The European Union’s top diplomat says he has ordered the suspension of combat Training for soldiers in Mali
BRUSSELS — The European Union’s top diplomat said Monday that he has ordered the suspension of combat training for soldiers in Mali until he receives guarantees from the government there that the trainees will not be working with Russian mercenaries.
Rebel Malian troops have launched two military coups in recent years. The junta has postponed elections meant to usher in civilian rule, and the EU is concerned that Mali’s leaders are working with mercenaries from the Wagner Group, which is accused of rights abuses in Africa and the Middle East.
The 27-nation bloc has been training the Mali armed forces since 2013. It had planned to continue to do so despite the severe instability and political upheaval that has wracked the country since 2012.
“Clearly, our training mission cannot be implicated, in any way, in activities that could call into question the European Union’s reputation,” EU foreign policy chief Josep Borrell told reporters after chairing a meeting of the bloc’s foreign ministers.
Borrell said he’s still waiting for guarantees from Mali’s junta, and until then he has ordered the commander in charge of the EU training “to adapt the activities of the mission to the circumstances they are facing.”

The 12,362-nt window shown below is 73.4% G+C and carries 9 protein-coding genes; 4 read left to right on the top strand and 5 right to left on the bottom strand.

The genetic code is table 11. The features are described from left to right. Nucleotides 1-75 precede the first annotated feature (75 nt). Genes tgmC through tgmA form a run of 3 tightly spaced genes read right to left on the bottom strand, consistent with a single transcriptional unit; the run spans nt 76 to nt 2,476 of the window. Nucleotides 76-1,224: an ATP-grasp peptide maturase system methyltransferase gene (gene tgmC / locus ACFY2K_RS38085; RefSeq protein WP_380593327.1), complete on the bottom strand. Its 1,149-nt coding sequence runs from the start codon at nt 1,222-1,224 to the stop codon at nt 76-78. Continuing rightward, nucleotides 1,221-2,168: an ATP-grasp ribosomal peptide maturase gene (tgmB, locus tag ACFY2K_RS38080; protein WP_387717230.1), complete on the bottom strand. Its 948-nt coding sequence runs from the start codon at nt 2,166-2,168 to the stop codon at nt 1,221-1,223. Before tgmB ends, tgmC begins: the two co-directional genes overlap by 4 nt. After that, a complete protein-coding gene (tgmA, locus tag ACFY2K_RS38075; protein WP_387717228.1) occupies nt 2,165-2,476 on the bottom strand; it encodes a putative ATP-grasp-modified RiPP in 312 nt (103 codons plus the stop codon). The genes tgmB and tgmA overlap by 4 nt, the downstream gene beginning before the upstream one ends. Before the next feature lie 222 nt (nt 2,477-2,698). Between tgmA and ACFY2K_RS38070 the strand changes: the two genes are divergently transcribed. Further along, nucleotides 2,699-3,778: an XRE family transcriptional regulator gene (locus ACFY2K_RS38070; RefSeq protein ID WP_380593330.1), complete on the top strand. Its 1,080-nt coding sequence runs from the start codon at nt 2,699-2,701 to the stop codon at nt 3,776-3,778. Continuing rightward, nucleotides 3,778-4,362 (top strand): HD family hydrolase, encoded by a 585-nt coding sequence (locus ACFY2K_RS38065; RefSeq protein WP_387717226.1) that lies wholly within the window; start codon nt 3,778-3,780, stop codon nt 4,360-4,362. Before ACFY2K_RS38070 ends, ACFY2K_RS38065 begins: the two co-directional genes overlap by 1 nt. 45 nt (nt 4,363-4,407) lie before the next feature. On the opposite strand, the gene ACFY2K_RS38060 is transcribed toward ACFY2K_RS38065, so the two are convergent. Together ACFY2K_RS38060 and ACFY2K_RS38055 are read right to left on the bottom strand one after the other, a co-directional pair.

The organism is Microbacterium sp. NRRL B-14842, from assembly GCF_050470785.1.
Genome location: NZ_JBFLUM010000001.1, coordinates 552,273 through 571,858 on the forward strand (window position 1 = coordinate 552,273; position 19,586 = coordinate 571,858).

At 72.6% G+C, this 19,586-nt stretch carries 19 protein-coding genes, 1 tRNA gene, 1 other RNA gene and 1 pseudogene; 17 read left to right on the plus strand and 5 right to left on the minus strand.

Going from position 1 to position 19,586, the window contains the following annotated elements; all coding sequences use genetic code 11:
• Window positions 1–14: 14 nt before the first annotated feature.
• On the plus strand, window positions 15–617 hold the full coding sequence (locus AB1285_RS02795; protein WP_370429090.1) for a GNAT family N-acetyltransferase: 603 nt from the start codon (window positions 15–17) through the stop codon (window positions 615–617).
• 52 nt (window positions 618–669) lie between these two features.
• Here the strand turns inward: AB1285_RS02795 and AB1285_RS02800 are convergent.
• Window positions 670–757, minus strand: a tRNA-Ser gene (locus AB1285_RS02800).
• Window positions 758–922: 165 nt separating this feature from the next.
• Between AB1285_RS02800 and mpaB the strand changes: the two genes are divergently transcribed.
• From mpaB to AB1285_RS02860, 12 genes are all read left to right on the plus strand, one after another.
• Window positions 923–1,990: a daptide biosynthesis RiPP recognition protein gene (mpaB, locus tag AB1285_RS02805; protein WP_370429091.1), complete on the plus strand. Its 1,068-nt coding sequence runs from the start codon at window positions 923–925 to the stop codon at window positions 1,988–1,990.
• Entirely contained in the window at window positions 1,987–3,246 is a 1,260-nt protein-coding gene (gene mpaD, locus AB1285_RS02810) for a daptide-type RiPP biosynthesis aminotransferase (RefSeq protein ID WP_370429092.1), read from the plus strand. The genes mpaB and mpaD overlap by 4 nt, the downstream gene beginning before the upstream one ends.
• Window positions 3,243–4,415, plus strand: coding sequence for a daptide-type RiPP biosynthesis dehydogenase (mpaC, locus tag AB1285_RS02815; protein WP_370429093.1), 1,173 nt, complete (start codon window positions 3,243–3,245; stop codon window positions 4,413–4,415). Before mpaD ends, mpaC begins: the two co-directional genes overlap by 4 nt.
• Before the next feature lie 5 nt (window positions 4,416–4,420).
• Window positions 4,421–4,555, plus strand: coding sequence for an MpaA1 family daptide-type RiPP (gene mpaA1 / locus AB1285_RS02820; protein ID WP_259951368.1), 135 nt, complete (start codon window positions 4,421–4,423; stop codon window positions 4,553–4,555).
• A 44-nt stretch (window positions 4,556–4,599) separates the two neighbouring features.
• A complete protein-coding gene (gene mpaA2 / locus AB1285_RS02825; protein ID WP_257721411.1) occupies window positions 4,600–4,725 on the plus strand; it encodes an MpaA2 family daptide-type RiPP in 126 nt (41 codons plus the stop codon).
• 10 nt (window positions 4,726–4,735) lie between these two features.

“We should maintain training activities that are not directly related to training Malian troops in military combat,” Borrell said, but he added that the mission would not yet be cancelled.
France announced last month that it all its troops would leave Mali by the summer amid tensions with the military junta, but Paris said it would maintain a military presence in neighboring West African nations.
French President Emmanuel Macron has accused Mali’s authorities of neglecting the fight against Islamic extremists.
More than 107 civilians have been killed in recent months in Mali in attacks by the army and jihadist groups linked to al-Qaida and the Islamic State group, Human Rights Watch said in a report last week.
Mali’s soldiers were responsible for at least 71 of the deaths recorded since December 2021, the international rights organization said. Mali’s army has contested some of the report, while adding that it is investigating a number of the attacks and allegations.
The army has been accused of abuses against civilians in southwest and central Mali as soldiers try to stem violence from jihadist fighters who have been staging attacks for nearly a decade.